ComEd has assessed more than 10,000 manholes and refurbished more than 6200 since 2012, as part of the grid modernization program under the Smart Grid law to improve the electric system's reliability.
Manholes are underground structures containing large electrical cables that power skyscrapers and densely populated residential and commercial neighborhoods across the system.
"This extraordinary work means shorter outages for families and businesses and is helping improve the safety of our workers," said Terence Donnelly, executive vice president and chief operating officer for ComEd. "It's part of our vision to improve the customer experience and be the new model utility."
The work in 2013 represents an increase in its base-year pace for manhole replacement, a result of the Smart Grid law. The aim is to assess all 32,000 manholes in ComEd's system by the end of 2017.
As part of the grid modernization effort, ComEd also is enhancing its manhole inspection program, capturing more data about the condition of manholes and accelerating its work to refurbish them to improve electric reliability and safety. To both maximize data gathering efficiency and minimize data entry error, ComEd's engineers have developed a new online assessment tool for capturing manhole data, including current condition and any unique issues.
ComEd has also begun using a 360-degree camera to provide full panoramic views of the manhole interior. The camera is used to capture both pre- and post-refurbishment images, which are attached electronically to manhole records in ComEd's system mapping tool. This program is creating a safer environment for ComEd's workers and has improved work planning, allowing workers to assess conditions in the manhole before entering.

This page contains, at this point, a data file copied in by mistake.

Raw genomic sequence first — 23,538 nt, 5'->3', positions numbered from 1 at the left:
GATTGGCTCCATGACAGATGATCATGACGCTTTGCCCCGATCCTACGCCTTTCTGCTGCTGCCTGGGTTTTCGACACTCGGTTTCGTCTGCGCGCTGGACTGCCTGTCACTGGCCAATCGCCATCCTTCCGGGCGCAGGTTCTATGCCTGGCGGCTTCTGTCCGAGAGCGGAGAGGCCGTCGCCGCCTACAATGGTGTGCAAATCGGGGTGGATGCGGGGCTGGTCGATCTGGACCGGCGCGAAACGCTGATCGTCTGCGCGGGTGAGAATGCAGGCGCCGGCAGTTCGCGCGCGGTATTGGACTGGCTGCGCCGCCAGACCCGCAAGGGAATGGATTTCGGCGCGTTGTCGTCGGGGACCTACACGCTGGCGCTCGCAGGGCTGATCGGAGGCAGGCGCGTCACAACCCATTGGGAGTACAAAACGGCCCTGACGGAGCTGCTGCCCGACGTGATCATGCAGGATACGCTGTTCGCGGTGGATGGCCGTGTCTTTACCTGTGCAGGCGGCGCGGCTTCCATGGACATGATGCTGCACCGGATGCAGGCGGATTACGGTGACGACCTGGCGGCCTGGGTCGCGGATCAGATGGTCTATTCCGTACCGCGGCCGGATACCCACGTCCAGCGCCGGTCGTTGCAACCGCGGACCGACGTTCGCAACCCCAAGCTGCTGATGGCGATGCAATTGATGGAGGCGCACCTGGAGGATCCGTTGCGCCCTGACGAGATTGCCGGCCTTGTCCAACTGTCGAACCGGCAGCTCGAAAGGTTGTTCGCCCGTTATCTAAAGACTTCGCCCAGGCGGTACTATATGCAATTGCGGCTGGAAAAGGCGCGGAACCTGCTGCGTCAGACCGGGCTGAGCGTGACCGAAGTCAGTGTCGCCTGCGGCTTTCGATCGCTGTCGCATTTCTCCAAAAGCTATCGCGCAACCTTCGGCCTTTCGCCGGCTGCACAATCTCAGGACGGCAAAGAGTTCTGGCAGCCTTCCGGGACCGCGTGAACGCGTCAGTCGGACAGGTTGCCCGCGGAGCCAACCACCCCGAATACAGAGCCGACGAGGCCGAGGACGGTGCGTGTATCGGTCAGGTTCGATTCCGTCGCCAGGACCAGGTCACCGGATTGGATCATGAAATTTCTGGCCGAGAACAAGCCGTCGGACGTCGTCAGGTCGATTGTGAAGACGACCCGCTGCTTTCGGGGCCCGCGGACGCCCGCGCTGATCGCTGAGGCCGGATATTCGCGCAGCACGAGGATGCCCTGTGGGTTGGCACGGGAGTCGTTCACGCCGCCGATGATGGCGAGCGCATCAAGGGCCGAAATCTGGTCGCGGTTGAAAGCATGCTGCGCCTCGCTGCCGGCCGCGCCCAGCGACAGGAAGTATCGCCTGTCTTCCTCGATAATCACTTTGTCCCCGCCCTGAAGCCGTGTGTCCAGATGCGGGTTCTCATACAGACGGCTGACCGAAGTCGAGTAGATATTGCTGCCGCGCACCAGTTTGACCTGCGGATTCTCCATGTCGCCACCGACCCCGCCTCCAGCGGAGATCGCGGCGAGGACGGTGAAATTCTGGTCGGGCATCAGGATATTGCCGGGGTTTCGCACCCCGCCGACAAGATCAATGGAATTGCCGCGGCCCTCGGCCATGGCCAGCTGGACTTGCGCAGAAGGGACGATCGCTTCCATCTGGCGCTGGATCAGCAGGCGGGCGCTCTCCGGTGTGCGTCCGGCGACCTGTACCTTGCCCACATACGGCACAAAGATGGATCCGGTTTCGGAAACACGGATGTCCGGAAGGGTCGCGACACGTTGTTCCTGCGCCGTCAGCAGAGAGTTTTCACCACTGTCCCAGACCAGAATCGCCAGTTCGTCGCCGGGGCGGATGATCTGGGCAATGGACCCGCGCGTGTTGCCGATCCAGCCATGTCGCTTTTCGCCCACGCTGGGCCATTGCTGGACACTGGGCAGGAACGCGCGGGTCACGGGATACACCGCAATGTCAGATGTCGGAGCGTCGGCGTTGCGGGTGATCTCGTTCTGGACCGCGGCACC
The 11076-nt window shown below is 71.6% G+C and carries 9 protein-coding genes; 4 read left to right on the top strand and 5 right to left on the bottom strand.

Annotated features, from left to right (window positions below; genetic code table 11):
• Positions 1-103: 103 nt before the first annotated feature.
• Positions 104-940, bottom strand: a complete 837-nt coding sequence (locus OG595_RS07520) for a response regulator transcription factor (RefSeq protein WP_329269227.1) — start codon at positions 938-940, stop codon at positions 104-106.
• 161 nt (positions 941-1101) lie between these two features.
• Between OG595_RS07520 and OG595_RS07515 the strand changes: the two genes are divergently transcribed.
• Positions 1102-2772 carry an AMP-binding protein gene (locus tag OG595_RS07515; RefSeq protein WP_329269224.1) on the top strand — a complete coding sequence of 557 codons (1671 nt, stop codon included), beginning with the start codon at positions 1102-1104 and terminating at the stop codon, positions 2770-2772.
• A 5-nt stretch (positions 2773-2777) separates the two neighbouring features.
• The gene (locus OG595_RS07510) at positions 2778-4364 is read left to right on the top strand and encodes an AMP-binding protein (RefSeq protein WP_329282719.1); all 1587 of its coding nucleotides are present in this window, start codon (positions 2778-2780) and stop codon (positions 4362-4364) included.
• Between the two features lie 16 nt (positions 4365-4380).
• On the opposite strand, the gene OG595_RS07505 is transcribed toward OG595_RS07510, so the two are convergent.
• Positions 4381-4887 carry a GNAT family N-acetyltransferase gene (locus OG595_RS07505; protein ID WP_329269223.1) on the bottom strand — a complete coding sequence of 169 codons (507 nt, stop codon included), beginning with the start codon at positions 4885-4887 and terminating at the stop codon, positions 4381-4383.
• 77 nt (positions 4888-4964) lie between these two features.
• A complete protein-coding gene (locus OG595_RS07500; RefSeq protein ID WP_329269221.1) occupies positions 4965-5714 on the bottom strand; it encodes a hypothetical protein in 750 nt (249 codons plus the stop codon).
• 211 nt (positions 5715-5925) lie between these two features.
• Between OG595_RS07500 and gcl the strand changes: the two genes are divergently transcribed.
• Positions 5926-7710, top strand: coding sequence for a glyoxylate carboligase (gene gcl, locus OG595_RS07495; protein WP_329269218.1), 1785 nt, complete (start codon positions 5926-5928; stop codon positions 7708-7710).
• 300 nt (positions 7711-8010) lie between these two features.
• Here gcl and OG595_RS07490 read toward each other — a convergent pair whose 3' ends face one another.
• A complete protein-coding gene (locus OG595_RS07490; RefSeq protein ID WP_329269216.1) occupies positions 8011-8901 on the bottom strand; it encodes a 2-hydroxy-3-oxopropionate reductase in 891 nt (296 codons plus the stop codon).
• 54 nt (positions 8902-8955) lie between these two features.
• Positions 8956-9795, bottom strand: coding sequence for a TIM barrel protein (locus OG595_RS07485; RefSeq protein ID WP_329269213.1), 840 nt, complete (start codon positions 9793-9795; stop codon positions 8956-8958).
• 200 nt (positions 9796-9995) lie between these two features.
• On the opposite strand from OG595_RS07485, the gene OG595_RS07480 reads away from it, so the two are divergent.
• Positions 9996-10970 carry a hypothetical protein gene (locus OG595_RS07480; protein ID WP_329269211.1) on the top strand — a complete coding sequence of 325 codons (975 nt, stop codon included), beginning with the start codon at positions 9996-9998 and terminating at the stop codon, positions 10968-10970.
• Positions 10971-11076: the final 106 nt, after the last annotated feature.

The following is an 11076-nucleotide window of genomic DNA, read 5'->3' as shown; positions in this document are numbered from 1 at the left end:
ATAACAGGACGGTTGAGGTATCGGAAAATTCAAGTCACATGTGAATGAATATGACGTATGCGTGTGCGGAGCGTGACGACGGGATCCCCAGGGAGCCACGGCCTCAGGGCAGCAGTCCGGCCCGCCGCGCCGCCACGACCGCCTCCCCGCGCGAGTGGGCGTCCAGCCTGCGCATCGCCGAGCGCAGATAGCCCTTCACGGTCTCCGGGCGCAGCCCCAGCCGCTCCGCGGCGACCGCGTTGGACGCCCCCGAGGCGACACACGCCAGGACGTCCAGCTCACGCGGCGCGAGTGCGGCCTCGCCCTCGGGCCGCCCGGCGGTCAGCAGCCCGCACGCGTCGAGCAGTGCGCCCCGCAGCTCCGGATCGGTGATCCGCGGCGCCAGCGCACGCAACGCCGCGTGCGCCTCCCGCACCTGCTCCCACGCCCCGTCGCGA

The manhole inspection and refurbishment program supports jobs and economic development in northern Illinois. ComEd has been working with MZI Group, a construction firm based in Chicago's Near West Side, on the manhole project. The company has hired 18 electricians to perform this work and purchased $700,000 worth of equipment from Illinois-based companies.
"Not only is our manhole work improving the safety and reliability of the electric grid, it is putting Illinoisans back to work," said Arthur Miller, founder and CEO of MZI Group. "Some of our electricians had been out of work for an average of 15 months before being hired. This project has been a game-changer for our firm and for our workers and their families."
ComEd plans to invest $2.6 billion over 10 years to upgrade and improve the reliability of its system as part of the Smart Grid law. The utility has been working to improve its infrastructure and add smart technologies, bringing benefits to customers throughout northern Illinois.